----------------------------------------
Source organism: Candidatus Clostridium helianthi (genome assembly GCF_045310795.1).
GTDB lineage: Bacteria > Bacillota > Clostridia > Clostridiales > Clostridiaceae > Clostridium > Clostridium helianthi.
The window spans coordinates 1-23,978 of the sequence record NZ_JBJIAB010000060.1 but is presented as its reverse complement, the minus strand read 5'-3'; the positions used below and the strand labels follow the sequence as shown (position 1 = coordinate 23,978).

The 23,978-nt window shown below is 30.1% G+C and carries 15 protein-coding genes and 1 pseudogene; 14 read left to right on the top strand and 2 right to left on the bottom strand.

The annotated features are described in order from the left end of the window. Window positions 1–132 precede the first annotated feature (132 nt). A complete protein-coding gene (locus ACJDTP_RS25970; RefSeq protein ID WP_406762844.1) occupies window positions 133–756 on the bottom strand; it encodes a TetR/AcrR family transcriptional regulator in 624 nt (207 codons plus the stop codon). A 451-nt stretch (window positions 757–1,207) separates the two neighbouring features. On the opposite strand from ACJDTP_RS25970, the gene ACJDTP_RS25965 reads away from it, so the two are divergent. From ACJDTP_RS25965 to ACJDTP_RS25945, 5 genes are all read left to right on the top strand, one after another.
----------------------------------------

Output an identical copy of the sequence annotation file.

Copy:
Source organism: Candidatus Clostridium helianthi (genome assembly GCF_045310795.1).
GTDB lineage: Bacteria > Bacillota > Clostridia > Clostridiales > Clostridiaceae > Clostridium > Clostridium helianthi.
The window spans coordinates 1-23,978 of the sequence record NZ_JBJIAB010000060.1 but is presented as its reverse complement, the minus strand read 5'-3'; the positions used below and the strand labels follow the sequence as shown (position 1 = coordinate 23,978).

The 23,978-nt window shown below is 30.1% G+C and carries 15 protein-coding genes and 1 pseudogene; 14 read left to right on the top strand and 2 right to left on the bottom strand.

The annotated features are described in order from the left end of the window. Window positions 1–132 precede the first annotated feature (132 nt). A complete protein-coding gene (locus ACJDTP_RS25970; RefSeq protein ID WP_406762844.1) occupies window positions 133–756 on the bottom strand; it encodes a TetR/AcrR family transcriptional regulator in 624 nt (207 codons plus the stop codon). A 451-nt stretch (window positions 757–1,207) separates the two neighbouring features. On the opposite strand from ACJDTP_RS25970, the gene ACJDTP_RS25965 reads away from it, so the two are divergent. From ACJDTP_RS25965 to ACJDTP_RS25945, 5 genes are all read left to right on the top strand, one after another.